AP NEWS

Liberty Opry not shuttering after all

February 2, 2019

After coming to the brink of a sale of the Liberty Opry and shuttering the doors, a reprieve has given new life to the historic building and long-time followers of the Opry and Park Theater.

An announcement was made that the Opry will remain open for the time being, but the financial standing of the organization remains fragile unless there’s more support from the community.

Last summer, owners Jay and Nina Cantu made the difficult decision to put the property in the downtown square of the city of Liberty up for sale.

“Our attendance has been declining and we just couldn’t afford to keep the doors open,” Nina said.

Since 2010 when they purchased the Opry, they hosted at least four shows per month on Saturdays with a variety of musical offerings all accompanied by a talented backup band.

“When Hurricane Harvey hit, it really hurt us,” she said. The couple kept hoping that the attendance would pick up after folks got through the storm, but they never rebounded.

That forced them to host only three shows and sometimes only two per month as ticket sales lagged.

In recent years, the crowd has mostly been an older generation and the Cantu’s have had a difficult time attracting a younger demographic that might help them sustain the business.

“We always try to keep the price of the shows as low as we can because we understand the economic hardship it can put on an older crowd,” Nina said.

Faced with mounting maintenance bills, advertising, and operational expenses, they fell into a difficult time hanging on and meeting their budget.

“It was more than we could afford. We didn’t want to sell it. We just weren’t having enough come to pay the expenses,” she said.

One of the hardships dealt to the business was the replacement of five aging air conditioners which cost them thousands to replace.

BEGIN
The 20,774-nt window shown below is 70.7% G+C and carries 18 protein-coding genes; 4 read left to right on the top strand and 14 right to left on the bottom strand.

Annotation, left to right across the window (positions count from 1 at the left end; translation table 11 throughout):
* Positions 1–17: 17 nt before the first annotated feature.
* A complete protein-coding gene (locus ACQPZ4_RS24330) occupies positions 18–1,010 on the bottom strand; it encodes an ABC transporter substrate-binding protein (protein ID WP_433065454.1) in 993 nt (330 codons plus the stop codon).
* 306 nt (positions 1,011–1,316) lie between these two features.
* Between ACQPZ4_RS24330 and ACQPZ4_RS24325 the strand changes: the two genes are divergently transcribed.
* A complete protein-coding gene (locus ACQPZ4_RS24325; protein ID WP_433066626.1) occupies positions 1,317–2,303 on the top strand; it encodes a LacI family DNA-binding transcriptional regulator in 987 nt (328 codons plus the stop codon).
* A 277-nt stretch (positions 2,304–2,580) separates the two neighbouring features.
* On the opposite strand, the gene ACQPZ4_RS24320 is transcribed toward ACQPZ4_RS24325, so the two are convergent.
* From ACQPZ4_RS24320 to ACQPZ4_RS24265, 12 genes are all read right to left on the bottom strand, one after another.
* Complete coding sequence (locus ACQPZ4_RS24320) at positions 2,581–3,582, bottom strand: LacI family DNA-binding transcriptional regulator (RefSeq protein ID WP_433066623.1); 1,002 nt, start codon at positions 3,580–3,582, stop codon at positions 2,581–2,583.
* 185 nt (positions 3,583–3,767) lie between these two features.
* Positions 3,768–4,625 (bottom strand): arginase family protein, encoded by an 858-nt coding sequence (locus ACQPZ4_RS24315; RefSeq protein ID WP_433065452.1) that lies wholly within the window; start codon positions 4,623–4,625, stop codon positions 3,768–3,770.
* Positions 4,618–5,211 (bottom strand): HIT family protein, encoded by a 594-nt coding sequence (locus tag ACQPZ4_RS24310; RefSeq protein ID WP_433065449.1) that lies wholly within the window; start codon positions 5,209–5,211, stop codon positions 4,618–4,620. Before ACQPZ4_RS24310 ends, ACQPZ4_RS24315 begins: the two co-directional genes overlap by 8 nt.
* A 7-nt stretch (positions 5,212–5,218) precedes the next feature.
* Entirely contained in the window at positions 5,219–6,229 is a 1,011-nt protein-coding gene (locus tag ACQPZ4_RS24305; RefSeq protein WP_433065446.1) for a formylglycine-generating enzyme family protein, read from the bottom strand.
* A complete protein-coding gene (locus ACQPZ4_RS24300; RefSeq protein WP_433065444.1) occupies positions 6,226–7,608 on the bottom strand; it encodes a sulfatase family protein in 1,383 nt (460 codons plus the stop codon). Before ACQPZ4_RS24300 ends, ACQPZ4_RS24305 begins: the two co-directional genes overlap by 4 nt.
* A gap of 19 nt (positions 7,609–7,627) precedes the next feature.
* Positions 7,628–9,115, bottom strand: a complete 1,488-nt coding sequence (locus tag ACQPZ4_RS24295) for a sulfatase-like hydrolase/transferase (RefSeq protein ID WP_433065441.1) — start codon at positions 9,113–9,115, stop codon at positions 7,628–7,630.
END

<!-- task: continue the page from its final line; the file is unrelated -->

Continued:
Gilded with memories of glories past, they were unable to return the historic property back to its days of full houses—until late January.

A note about the Opry closing in the program at a sold-out Elvis show shocked many who hadn’t heard about the property being offered up for sale.

Nina said they would host a final concert with the Liberty Opry Band the last Saturday of January, take their losses and close the Opry.

However, the overwhelming reaction by many in the audience and the sale of the property falling through has given new life and hope that there may still be an appetite for the family-friendly entertainment.

“We had dropped down to three shows per month and most recently, we had to cancel more shows because we didn’t have enough tickets sold to pay everyone,” she said.

The sell of the property was to a Houston company who boasted plans to convert the old theater into a banquet-type facility.

“They were going to level the floor and convert it into a multi-purpose event center for private parties, weddings, and quinceaneras,” she said.

She wasn’t free to discuss the reason the deal fell through, but felt like this was another opportunity to save the Opry.

Now they will rebound starting with two shows per month and then add additional shows as attendance warrants.

“We do 50s, 60s, 70s classic oldies shows,” she said “that include do-wop and classic rock songs.”

They also do shows with a mix of old and new country music and fan favorites of gospel music.

Specialty shows feature big name entertainers who work with the house band at the Opry.

Since the announcement was made that they were closing at the end of January, Cantu said they have been flooded with calls and inquiries.

“We’re hopeful that it will turn into ticket sales and help us keep the Opry open for future generations,” she said.

The first show is scheduled for March 2 beginning at 4 p.m. and will be the popular all gospel show.

Before the grand reopening, they will take the band and show on the road to the Baytown Community Center for a show and dance from 5-8 p.m.

“We strive to keep our shows and the entire environment family-oriented for everyone to enjoy,” she said.

The Park Theater was built in 1938 and operated as a movie theater for many years.

The Liberty Opry was organized by the John Cox family in 1993. His brother is still in the band.

The theater was renovated to its current format in the early 2000s.

“Many of our customers share their childhood memories of attending movies at the Park Theater and cherish the fact that they can still come to the same theater for great entertainment,” Nina said.

In the meantime, Cantu is hoping the public will show their support at their first event in March.

“Bring your children and your grandparents for a fun evening of entertainment!” she said.

Have some ideas for shows? Contact the Cantu’s at 936-336-5830. The same number will also allow customers to make their reservations. Walk-ins are always welcome.

The Liberty Opry is located at 1816 Sam Houston St., Liberty, Texas.

dtaylor@hcnonline.com

AP RADIO
Update hourly